Malabsorption of nutrients, particularly in active CeD, can lead to key micronutrient deficiencies, including iron, vitamin B12, and folate [76]. Furthermore, a deficiency of fat-soluble vitamins A, D, E, and K can be secondary to fat malabsorption [77]. However, micronutrient deficiencies—which include vitamins and minerals—are often present in individuals adopting a GFD, suggesting that nutrient deficiencies are not due solely to malabsorption. Micronutrient deficiencies associated with GFD can be related to the limited selection of foods and to the lack of fortification of GF products. For instance, GF products are typically low in folate [64,65] and iron [76,77]. Based on whether patients have low or borderline low blood levels of vitamins or minerals, clinicians may suggest nutritional supplementation [12]. Unprocessed foods such as fruits, vegetables, meat, and fish provide essential dietary minerals and vitamins, and therefore, CeD/NCGWS patients may benefit from GFDs based on naturally GF foods [73], as tolerated. Figure 3 summarizes the macronutrient and micronutrient imbalances associated with a GFD.

4. Nutritional Status of CeD and NCGWS Patients

The nutritional status of CeD populations has shifted over time, with classic clinical presentations marked by malabsorption and weight loss replaced by a pattern of weight gain and obesity [78,79]. In a recent systematic review and meta-analysis [80], only 6% of CeD patients are undernourished, while 20% are overweight or obese. Moreover, independent of the BMI category, most treated CeD patients experience significant weight increases after initiating a GFD. Patients with NCGWS had similar rates of overweight (22%), but higher rates of obesity than CeD (15% in NCGWS and 7% in CeD) [30]. Furthermore, according to a single-blind RCT, GF foods substantially reduce the thermic effect (TE) of a meal by 50% compared with whole foods and by 41% compared with processed foods, even with an isocaloric/macronutrient profile, and the subsequent reduction in metabolic rate increases the risk of weight gain and obesity [81]. Increasing overweight and obesity prevalence in the general population is also reflective of current trends in CeD/NCGWS patients, which is of concern due to the associated risk of common age-related conditions such as cardiovascular disease and dyslipidemia and the increased risk of mortality [82]. The emerging overweight/obese phenotype in CeD/NCGWS alongside the risk of obesity and weight gain on GFD highlights the need for continuous monitoring of nutritional status and weight management in these populations [82].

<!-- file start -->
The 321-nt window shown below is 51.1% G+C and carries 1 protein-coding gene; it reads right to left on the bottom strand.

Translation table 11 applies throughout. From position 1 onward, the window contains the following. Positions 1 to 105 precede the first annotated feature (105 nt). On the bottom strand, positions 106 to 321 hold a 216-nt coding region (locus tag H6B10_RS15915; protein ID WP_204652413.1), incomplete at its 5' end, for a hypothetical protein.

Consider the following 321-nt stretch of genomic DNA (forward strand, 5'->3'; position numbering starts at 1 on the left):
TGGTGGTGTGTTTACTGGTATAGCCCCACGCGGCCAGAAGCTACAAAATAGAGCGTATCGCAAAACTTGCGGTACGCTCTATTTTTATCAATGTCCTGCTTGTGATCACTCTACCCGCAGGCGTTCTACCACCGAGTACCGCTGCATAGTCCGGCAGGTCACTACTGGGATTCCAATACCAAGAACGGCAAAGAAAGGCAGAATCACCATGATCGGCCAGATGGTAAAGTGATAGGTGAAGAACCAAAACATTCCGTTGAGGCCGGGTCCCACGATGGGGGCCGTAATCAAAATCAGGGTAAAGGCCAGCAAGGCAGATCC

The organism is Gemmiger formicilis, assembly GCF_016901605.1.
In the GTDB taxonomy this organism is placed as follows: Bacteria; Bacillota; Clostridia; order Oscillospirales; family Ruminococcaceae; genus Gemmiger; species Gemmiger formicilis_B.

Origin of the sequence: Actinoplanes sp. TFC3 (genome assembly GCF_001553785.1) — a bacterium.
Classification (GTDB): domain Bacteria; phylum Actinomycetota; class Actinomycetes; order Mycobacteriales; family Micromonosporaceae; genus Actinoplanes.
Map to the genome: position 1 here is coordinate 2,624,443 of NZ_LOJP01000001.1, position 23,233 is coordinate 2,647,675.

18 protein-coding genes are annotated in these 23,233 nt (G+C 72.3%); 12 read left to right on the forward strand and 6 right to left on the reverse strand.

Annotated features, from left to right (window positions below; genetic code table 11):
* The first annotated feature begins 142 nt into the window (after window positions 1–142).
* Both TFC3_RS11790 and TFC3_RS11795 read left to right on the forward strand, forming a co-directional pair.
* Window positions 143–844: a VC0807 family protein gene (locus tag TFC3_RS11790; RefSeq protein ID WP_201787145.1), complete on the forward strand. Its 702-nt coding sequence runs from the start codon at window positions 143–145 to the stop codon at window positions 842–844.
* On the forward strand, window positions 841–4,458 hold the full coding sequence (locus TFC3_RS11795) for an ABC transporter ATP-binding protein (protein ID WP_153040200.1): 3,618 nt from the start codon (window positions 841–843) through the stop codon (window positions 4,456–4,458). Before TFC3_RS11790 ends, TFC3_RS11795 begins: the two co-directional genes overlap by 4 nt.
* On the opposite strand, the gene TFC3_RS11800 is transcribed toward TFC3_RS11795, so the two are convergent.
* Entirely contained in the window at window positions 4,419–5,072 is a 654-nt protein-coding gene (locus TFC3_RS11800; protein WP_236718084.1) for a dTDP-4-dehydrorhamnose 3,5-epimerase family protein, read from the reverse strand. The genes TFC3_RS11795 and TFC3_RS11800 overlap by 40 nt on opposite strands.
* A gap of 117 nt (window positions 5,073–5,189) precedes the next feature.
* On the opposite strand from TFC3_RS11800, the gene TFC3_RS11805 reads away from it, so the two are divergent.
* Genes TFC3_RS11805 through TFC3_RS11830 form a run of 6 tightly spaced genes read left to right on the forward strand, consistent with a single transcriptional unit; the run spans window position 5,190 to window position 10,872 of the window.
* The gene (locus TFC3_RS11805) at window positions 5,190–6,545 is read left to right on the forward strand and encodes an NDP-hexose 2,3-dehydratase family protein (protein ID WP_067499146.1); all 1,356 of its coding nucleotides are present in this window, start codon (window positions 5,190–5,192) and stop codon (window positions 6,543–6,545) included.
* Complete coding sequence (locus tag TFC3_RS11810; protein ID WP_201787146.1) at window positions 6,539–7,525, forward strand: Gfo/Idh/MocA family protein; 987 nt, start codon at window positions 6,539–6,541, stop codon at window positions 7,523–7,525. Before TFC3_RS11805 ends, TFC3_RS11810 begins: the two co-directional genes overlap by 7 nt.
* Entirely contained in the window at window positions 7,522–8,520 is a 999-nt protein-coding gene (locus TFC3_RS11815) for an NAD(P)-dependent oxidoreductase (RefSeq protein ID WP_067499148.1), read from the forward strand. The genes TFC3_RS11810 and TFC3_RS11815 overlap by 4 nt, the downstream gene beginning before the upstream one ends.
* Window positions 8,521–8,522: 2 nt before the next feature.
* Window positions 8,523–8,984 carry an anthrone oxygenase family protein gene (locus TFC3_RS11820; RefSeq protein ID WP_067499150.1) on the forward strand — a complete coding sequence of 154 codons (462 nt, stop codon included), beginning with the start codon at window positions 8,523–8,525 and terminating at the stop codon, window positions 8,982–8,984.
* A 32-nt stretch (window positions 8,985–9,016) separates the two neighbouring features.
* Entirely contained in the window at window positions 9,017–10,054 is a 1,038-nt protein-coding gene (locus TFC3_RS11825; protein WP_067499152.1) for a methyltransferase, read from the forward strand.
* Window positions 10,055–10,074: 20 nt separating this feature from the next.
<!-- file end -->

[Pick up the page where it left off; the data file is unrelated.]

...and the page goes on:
5. Nutritional Therapies for Celiac Disease and NCGWS

5.1. Dietary Therapies: How to Follow a Proper Gluten-Free Diet

As previously described, adhering to a GFD is the only available treatment for CeD [10], and it forms the basis for symptom management for NCGWS [77]. A strict GFD requires removing gluten, which is the most abundant protein found in wheat, rye, and barley [2,10]. Although oats are not thought to cause an immune reaction in CeD, they are often contaminated by gluten from other grains, including wheat, and therefore, only pure gluten-free oats are safe for patients with celiac disease [83]. Unlike in CeD, there is no threshold of tolerance for gluten or wheat in NCGWS.
A proper GFD would be ideally based on fresh foods that are as little processed as possible and are naturally free of gluten (see Table 2 for a list of gluten-free and gluten-processed foods). Manufactured products such as sauces, prepared soups, ice cream, sausages, candies, desserts, and fruit nectars may be contaminated by gluten, even if they are initially made from gluten-free ingredients.
To be considered gluten-free, a product should have gluten content below an established threshold. In most countries, the established threshold is less than 20 ppm or 20 mg of gluten/kg of food. This threshold is based on a study [84], which reported the effects of exposure to 0, 10, or 50 mg of gluten/day in people diagnosed with CeD. Some signs of enteropathy were found in the 50 mg/day group, whereas 10 mg/day was considered safe for most of the participants. This level is recognized internationally in the Codex Alimentarius Standard for Foods for Special Dietary Use for Persons Intolerant to Gluten (Codex Standard CXS 118–1979), which states that the gluten content of foods labeled gluten-free shall not exceed 20 ppm [85]. Gluten-free food can be identified by a gluten-free claim, a gluten-free logo, or by reading labels confirming the absence of gluten. Despite efforts by patients to avoid gluten and by manufacturers to produce GF food, adopting a strict GFD is challenging.